15 thoughts on “Next Year in a Shared Jerusalem! – Tikun Olam תיקון עולם إصلاح العالم
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  1. A shared Jerusalem is a truly beautiful thought. I hope we all enjoy this soon.

    A happy Pesach to you and yours, and many thanks for this blog. 🙂

  2. Sad to say, I think those of you who are hoping for a shared Jerusalem are going to have a long wait. About as long as it takes the US to get its ass out of the Middle East.


          1. Exactly. It doesn’t matter a whit who is in power. This is not about Netanyahu, it is about the fundamental nature of Zionism and Israel.

          1. Prove it. I have only seen one poll, that of the Geneva Intitaitive people from about 6 years ago that claims that a “majority” of Israelis want to divide (or to use your Orwellian expression, “share”) Jerusalem.

          2. I don’t have to “prove” it. It was a Jerusalem Post poll & I wrote an entire post about it. Now go find it & next time do some research before you get on yr high horse.

            Since when is “sharing” Jerusalem “Orwellian?” George Orwell would blanch at your misuse of the English language & his name.

  3. Obama’s Passover message:

    “The celebration of Passover reminds us to fight oppression everywhere, U.S. President Barack Obama said in his annual holiday greeting on Monday, also highlighting the battle against all forms of discrimination.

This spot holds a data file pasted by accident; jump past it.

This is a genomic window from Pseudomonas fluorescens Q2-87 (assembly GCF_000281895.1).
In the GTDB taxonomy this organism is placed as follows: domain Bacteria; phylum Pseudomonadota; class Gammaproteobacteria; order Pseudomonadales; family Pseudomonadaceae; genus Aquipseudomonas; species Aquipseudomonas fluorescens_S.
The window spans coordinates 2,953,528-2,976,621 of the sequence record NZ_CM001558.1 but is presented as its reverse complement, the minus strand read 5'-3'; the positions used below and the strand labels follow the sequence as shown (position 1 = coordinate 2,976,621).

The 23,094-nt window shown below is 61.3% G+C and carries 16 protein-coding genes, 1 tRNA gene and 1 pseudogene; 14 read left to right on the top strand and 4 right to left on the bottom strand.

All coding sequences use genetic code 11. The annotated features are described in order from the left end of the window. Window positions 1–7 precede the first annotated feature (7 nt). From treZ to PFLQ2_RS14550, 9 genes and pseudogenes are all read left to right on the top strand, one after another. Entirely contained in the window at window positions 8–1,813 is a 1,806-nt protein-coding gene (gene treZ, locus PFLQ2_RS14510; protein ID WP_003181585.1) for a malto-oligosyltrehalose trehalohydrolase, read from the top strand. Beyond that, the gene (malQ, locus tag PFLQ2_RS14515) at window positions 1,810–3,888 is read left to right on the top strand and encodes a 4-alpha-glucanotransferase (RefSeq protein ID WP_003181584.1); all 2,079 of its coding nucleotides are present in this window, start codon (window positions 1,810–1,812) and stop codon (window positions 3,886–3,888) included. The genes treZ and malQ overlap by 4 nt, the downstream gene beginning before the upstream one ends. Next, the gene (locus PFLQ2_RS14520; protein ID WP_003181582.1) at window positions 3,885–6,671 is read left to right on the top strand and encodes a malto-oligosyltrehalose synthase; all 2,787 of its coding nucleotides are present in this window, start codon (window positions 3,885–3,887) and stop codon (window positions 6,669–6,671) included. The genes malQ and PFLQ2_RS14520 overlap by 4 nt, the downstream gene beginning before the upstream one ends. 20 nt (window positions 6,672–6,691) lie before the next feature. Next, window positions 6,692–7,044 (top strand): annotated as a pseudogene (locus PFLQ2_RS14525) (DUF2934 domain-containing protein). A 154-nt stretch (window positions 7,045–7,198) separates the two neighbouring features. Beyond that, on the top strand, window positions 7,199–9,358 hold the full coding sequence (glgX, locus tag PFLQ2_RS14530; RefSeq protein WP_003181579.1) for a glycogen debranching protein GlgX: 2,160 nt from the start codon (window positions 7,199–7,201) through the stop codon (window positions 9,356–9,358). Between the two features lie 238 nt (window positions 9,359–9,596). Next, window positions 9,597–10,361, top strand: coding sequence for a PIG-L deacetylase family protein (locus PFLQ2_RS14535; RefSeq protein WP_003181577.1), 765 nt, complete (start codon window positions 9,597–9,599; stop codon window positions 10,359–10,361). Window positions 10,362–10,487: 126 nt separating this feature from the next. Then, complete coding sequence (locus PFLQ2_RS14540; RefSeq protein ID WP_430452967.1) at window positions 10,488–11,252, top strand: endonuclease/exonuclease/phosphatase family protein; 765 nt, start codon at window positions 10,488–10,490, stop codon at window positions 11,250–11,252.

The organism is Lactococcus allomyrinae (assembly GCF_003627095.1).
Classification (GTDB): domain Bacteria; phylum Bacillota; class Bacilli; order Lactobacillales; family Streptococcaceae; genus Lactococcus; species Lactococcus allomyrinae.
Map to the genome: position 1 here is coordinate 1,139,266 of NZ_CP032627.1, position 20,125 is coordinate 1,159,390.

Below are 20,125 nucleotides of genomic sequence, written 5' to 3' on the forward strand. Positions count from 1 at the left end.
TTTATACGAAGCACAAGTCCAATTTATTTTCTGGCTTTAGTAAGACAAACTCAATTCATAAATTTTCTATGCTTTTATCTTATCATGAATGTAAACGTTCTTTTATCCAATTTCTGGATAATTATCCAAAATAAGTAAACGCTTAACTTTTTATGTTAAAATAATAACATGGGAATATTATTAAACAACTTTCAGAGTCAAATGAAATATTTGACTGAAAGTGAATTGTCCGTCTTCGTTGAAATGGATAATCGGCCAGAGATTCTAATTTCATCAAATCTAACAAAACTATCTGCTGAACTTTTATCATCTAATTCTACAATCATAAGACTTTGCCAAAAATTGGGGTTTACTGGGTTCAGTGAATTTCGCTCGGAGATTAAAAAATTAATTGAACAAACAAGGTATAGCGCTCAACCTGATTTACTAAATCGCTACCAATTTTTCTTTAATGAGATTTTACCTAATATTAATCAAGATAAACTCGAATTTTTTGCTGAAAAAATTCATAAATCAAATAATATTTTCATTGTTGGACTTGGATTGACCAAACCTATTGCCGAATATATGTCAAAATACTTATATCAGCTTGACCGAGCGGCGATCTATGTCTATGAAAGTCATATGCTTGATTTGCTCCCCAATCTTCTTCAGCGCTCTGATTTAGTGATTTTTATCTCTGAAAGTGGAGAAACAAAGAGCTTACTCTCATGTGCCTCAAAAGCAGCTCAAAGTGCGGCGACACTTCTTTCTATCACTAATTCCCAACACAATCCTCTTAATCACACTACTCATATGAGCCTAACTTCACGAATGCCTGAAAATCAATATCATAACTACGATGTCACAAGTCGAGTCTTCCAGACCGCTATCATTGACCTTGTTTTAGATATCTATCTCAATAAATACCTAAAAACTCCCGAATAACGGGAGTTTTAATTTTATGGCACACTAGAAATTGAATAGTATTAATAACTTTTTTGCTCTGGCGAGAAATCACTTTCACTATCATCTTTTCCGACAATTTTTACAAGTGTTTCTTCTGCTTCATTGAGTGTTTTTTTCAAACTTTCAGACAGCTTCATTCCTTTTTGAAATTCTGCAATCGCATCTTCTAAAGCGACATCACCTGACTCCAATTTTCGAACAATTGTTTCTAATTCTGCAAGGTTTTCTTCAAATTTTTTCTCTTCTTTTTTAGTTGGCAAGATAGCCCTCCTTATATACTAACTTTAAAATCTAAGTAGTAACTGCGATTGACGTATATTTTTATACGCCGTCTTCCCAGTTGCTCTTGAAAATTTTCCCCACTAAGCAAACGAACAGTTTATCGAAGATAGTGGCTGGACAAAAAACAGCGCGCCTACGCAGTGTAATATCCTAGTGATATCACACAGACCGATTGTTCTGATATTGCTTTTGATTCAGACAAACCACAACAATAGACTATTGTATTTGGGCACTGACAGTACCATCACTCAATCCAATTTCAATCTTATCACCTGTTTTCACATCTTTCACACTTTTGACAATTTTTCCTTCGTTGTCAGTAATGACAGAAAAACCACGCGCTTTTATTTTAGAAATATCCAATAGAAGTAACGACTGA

In a statement released by the White House and signed by Obama, the U.S. president wrote that the story of Exodus taught that, “wherever we live, there is oppression to be fought and freedom to be won.”

    “In retelling this story from generation to generation, we are reminded of our ongoing responsibility to fight against all forms of suffering and discrimination,” Obama wrote, adding that by doing so “we reaffirm the ties that bind us all.”


    Mr. Netanyahu, are you listening?? Can Obama’s message be more relevant?

  4. ‘The celebration of Passover reminds us to fight oppression everywhere…’

    Other than Moses’ slaying of one Egyptian, where else was there fighting in the Passover story?

    Fleeing yes. Fighting, well not against the Egyptians.

    1. Neither this statement you quoted nor anything else I’m aware claims anything about “fighting” the Egyptians with physical force. But the actual Passover story is filled with repeated acts of resistance to Egyptian oppression. Or do you believe such resistance can only take the form of overt violence?

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